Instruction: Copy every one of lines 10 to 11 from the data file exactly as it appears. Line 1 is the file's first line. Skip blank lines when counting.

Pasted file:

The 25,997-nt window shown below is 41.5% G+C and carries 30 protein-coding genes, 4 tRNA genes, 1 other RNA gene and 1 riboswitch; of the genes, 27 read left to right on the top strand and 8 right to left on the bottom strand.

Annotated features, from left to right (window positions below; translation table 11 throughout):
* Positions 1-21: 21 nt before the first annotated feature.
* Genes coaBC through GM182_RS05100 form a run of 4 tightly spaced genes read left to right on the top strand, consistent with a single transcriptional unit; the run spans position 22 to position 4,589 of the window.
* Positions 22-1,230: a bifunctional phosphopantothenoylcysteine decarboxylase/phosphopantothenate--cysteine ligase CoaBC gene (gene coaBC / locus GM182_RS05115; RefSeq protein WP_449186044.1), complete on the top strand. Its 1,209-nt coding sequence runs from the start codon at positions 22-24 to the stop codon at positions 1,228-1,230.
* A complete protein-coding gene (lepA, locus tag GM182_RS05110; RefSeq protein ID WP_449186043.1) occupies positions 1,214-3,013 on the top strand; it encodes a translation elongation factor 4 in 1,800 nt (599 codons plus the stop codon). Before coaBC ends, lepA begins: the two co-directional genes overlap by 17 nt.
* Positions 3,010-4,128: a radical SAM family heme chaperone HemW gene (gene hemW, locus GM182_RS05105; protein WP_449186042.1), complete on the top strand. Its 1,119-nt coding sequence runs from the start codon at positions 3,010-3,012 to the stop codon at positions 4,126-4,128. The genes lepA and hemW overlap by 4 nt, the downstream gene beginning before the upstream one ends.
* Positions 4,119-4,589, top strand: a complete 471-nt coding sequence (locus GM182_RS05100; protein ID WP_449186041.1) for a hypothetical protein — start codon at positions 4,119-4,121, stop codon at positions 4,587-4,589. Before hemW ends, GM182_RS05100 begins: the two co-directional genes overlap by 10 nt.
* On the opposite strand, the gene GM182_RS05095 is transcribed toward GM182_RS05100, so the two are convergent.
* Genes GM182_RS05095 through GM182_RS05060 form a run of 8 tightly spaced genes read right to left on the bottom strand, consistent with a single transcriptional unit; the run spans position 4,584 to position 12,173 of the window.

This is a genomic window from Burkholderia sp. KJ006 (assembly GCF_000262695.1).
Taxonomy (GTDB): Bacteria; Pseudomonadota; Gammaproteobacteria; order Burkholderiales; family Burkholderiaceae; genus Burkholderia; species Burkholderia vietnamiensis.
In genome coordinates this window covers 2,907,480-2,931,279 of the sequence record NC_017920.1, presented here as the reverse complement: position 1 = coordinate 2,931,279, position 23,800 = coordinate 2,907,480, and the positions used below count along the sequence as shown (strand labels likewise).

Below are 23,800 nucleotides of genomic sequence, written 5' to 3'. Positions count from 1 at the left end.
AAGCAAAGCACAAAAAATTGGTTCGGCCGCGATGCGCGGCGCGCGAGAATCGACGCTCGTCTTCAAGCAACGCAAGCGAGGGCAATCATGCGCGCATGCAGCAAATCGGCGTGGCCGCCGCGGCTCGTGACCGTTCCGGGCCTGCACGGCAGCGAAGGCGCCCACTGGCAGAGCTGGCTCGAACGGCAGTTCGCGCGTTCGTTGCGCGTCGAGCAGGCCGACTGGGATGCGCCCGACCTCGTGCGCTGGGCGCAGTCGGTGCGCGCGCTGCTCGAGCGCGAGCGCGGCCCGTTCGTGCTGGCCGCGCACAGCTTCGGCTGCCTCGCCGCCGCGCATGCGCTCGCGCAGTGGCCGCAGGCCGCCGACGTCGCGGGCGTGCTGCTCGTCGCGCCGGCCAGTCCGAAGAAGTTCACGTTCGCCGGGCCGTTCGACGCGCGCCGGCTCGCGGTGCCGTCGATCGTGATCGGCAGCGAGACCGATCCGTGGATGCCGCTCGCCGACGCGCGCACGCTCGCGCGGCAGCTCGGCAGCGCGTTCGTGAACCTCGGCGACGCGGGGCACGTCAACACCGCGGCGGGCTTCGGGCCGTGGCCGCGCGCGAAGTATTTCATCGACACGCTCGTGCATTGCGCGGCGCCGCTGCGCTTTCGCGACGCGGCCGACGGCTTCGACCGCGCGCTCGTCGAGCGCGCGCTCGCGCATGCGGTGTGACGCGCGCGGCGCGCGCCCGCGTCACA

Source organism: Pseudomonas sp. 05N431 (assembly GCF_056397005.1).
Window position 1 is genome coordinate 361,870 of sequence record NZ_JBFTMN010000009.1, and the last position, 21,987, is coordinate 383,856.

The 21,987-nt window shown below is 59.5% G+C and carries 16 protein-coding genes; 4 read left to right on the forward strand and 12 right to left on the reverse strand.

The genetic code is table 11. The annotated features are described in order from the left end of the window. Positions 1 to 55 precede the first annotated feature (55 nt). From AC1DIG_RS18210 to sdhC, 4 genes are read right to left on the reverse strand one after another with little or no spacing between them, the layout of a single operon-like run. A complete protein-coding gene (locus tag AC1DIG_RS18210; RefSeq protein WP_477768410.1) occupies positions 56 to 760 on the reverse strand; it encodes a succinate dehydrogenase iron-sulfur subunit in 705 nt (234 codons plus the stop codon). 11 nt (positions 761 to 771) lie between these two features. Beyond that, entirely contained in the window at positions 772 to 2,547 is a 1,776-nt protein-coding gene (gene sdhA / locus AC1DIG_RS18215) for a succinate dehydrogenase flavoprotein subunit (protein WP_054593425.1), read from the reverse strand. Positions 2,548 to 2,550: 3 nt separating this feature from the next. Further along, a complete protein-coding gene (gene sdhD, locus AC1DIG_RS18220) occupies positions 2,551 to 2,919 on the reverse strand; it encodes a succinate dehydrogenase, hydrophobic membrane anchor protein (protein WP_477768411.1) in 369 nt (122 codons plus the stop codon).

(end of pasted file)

* Genes GM182_RS05095 through GM182_RS05060 form a run of 8 tightly spaced genes read right to left on the bottom strand, consistent with a single transcriptional unit; the run spans position 4,584 to position 12,173 of the window.

This is a genomic window from Burkholderia sp. KJ006 (assembly GCF_000262695.1).